Note: Joining this seminar will count as attendance credit, however attendance it is NOT mandatory.
Microbial “Social Networks”
Microbial communities found in nature are not just diverse and dynamic, they display a wide variety of beneficial and harmful interactions within the community and with their environment, not unlike a social network. Their interactions can be multi-dimensional. Microbiomes are typically studied using next generation sequencing technologies. Standard analysis pipelines can help in understanding the composition of microbiomes, their diversity and differential abundance of specific microbial taxa between two or more cohorts. This talk will discuss how to advance the state-of-the-art in microbiome analysis by focusing on the study of interactions within the community.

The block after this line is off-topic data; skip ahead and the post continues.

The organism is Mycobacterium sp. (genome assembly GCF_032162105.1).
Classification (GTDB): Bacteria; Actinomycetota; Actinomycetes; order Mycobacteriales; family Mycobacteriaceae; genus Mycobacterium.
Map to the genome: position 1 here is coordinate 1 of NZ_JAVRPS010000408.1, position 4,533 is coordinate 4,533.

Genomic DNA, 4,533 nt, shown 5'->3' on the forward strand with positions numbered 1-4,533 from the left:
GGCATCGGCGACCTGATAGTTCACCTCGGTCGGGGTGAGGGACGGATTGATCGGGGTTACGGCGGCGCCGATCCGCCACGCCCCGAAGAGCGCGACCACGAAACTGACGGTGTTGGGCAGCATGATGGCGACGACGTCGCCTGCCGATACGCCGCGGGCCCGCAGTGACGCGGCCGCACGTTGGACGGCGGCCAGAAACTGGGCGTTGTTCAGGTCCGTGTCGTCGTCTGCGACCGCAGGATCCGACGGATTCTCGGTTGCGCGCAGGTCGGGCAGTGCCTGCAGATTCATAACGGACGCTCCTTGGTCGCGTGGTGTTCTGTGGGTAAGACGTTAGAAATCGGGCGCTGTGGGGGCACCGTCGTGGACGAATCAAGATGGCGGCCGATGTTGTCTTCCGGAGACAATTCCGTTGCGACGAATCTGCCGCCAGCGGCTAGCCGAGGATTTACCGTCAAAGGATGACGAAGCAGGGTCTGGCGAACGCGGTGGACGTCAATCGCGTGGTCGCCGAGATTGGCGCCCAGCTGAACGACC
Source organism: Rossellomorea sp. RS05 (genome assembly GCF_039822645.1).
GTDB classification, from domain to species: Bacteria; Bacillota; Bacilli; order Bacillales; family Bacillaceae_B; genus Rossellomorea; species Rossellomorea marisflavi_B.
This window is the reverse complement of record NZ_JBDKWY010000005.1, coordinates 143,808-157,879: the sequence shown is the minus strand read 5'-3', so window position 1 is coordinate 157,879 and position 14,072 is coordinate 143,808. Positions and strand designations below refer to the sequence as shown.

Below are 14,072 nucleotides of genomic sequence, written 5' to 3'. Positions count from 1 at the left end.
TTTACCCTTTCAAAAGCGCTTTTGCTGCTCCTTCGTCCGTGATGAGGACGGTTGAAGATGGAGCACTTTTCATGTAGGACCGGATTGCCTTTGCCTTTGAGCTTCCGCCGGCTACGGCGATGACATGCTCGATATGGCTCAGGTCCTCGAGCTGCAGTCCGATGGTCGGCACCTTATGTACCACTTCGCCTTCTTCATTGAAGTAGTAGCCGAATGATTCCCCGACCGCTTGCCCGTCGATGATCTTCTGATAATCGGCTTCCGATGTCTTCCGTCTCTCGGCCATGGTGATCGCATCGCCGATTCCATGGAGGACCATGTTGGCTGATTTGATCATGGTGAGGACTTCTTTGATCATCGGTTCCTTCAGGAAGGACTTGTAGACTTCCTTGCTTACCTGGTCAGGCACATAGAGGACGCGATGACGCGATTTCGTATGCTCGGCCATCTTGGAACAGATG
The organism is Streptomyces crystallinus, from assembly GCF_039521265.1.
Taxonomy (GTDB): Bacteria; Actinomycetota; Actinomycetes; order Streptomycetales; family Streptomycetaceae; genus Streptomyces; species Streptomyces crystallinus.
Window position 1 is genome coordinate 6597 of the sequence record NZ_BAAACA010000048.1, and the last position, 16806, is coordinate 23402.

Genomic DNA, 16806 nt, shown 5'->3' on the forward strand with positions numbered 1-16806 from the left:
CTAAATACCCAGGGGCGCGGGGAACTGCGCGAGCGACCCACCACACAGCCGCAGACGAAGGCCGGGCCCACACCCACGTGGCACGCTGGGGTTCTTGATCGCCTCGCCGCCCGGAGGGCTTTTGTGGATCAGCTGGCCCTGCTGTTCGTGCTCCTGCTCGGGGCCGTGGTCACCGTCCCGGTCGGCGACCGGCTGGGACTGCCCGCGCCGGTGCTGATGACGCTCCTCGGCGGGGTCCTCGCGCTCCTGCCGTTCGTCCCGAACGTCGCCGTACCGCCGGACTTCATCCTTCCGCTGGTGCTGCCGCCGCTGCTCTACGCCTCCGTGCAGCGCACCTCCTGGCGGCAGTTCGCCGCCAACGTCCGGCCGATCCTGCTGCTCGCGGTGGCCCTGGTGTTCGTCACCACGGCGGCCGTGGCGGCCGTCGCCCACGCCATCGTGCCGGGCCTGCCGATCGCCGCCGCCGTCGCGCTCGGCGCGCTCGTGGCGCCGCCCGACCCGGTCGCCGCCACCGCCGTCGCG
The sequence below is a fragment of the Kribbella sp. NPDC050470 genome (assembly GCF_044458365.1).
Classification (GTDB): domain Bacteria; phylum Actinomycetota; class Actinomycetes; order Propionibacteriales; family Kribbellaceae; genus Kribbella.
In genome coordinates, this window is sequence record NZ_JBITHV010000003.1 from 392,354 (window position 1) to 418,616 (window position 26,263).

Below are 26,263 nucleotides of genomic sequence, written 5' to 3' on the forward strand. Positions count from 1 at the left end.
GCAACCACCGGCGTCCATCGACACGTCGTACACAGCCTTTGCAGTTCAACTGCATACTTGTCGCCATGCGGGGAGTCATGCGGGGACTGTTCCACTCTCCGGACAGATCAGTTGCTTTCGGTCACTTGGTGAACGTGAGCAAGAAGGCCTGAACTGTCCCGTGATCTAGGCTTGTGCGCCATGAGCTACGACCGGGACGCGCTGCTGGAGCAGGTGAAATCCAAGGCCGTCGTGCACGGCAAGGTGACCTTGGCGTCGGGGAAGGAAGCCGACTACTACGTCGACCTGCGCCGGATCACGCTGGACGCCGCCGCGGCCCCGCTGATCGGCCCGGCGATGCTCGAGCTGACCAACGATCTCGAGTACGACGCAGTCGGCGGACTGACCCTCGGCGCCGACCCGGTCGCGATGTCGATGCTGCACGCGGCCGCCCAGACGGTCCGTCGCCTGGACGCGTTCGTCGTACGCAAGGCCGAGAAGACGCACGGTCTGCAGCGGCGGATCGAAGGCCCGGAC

Network-based approaches can help in inferring groups of competing and cooperating microbial taxa, lend themselves to generalized inferences from multi-omics datasets, allow for inferring relative importance of entities in the microbiome, allow for inferring directional relationships, allow for inferring temporal relationships in longitudinal datasets, and even allow for inferring host-microbiome relationships. We will also discuss the implementation of efficient software pipelines through plugins and the role of high-performance computing in microbiome analysis.